County economic development moves ahead

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August 23, 2017 - 12:00 AM

The door soon will be open to businesses and nonprofits to petition for funding from Allen County.
Commissioners were told Tuesday applications for grants or loans — for existing or new businesses, as well as nonprofits — have been completed and will be handed off to a review committee that will score appeals.
The thrust of the process will be for a committee of seven to closely examine applications and attach a score expressing urgency of need and whether what is proposed is a good fit for Allen County, said Chuck Apt.
Apt, an Iola attorney, proposed such a system when commissioners were deciding to give G&W Foods a grant of $180,000, which, along with $170,000 from Iola Industries and almost $38,000 worth of utility connections  from Iola, helped go to a $500,000 shortfall for the store’s $3.5 million to $4 million construction.
Apt said he thought a process should be in place to consider such requests.
The result was a committee of seven, led by Apt, to develop protocols, and a second committee, also of seven, to review applications and make recommendations.
Commissioners will decide whether to give support through a loan or grant, depending in large measure on the review committee’s thoughts.
“We’ve been as objective as possible,” Apt told commissioners. “Each application will be scored on its merits,” including detailed financial information that he admitted might give some potential applicants pause. However, “applications will give commissioners the best of information to decide” what approach to take.
Thursday at 5 p.m. at the courthouse, members of the two committees will meet in joint session open to the public. Then, the review committee will be appraised of what the first group decided was necessary for application for county development funding. County commissioners, who didn’t see the application form until a few days ago, will attend the session.

INITIALLY, Apt said, he didn’t detect an overly positive position from committee members on the county contributing or loaning tax dollars to private — or quasi-public, in regard to nonprofits — concerns.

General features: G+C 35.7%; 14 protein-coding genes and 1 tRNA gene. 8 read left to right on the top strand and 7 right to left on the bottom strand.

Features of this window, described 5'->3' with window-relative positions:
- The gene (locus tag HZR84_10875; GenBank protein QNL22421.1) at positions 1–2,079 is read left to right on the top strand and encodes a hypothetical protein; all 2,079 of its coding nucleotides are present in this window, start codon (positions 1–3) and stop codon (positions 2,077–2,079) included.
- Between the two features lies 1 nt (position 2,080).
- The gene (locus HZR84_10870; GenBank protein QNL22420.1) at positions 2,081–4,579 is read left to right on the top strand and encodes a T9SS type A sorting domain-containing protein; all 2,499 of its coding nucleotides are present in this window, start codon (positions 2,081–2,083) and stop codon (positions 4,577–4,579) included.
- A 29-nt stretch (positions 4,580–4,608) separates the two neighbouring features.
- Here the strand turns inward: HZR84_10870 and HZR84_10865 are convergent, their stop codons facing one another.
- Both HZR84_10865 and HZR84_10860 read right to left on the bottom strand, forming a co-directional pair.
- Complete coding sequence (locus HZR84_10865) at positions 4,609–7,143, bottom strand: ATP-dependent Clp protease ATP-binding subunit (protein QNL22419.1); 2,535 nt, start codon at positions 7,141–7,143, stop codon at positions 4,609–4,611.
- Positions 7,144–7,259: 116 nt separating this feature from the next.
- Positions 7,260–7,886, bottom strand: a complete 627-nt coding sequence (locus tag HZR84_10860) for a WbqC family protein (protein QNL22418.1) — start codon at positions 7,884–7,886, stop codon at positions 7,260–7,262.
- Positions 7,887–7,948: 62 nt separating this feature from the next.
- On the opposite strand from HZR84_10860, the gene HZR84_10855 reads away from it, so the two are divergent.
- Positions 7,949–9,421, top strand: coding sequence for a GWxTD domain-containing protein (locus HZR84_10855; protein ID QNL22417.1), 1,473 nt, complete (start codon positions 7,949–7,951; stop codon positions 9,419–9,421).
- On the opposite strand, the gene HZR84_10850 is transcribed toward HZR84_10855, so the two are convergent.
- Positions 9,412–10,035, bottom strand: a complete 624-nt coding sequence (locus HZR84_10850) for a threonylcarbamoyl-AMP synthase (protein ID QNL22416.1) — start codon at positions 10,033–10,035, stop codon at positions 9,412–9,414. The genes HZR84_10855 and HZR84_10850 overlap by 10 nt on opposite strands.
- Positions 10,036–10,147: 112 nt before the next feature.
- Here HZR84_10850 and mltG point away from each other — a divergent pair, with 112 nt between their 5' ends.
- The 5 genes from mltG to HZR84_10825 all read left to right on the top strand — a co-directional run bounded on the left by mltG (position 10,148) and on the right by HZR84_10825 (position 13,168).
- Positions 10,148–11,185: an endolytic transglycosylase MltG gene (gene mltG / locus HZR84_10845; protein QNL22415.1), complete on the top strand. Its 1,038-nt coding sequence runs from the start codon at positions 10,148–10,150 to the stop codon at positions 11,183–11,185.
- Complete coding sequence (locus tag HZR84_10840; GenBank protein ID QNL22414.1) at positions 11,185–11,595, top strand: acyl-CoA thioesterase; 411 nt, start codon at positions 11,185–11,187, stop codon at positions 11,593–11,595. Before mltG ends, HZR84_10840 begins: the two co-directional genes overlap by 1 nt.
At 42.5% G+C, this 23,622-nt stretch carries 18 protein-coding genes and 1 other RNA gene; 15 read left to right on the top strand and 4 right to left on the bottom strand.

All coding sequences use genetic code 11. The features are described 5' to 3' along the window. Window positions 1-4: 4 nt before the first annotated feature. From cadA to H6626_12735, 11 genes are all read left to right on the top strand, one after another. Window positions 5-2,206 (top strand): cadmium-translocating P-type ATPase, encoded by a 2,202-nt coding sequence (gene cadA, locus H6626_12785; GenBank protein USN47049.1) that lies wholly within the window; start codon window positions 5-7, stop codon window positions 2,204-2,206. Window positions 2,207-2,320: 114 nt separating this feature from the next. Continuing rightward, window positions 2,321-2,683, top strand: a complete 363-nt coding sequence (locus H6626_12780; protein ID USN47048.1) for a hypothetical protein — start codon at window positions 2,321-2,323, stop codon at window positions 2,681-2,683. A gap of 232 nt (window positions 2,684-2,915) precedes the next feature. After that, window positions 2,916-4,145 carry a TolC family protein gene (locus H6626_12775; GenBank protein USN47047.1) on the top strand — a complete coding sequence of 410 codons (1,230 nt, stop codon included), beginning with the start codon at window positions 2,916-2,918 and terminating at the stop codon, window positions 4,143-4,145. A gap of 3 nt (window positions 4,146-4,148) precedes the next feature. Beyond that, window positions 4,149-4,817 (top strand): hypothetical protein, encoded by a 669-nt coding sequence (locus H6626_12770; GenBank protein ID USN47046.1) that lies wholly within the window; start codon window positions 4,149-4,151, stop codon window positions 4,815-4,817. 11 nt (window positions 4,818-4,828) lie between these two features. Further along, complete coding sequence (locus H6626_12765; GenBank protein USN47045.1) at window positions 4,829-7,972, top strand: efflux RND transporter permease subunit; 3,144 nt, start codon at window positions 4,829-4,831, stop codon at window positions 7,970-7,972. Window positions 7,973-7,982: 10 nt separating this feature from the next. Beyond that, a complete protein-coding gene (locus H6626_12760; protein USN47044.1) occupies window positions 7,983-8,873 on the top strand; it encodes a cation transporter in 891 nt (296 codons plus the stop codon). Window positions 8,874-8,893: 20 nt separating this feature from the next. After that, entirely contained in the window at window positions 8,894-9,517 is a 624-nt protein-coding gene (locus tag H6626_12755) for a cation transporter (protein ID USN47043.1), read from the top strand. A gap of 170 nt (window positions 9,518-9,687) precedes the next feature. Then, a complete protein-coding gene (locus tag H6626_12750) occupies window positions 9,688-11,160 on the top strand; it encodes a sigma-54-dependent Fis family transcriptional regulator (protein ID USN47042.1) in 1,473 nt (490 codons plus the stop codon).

But as meetings progressed, acceptance grew to the point that committee member Don Erbert — who acknowledged Tuesday he didn’t favor the out-right gift to G&W — said “I think something good can come from this.”
Erbert said he was receptive to commissioners essentially loaning $167,500 to Bill Michaud, Fort Scott, half the cost of land for construction of a hotel near the intersection of highways 169 and 54 at the east edge of Iola. The county will recoup the money through a 2 percent tax made possible through a Community Improvement District where the hotel will be raised.
By the fourth and fifth meetings, Apt said “the pieces came together pretty well,” enough that the review committee now will be given reins. Further, Allen County’s plan “isn’t much different than that of other cities,” and “we took quite a bit from what Lawrence does.”
The protocols committee was pushed along by knowing commissioners had been approached by at least three businesses — a new restaurant in Gas, the small market in Mildred and proponents of a grocery cooperative in Moran — and would like to make decisions before year’s end.
The county has reserves of about $3 million built on increased assessed valuation from Enbridge’s pipeline and pumping station, a continuing source of revenue. Also EDP Renewables is on the cusp of seeking authority to construct a wind farm in northeast Allen County. EDP will make a payment in lieu of taxes — new money to the county — for 10 years before a state-imposed property tax exemption ends.
Erbert, on hand with Apt, had a few comments.
“We went through the process (leading to design of applications) methodically,” Erbert observed, including, he thought, that nonprofits should have a business plan, the same as a commercial entity.
“Not everyone (who might apply) deserves money,” and what the committee designed “takes the politics out of it,” he added.
In a final comment, Apt said committee members are eager for all to understand everyone in the county is eligible to make application.
If a project makes sense in Iola, “or in Moran, it makes sense everywhere,” Erbert said.

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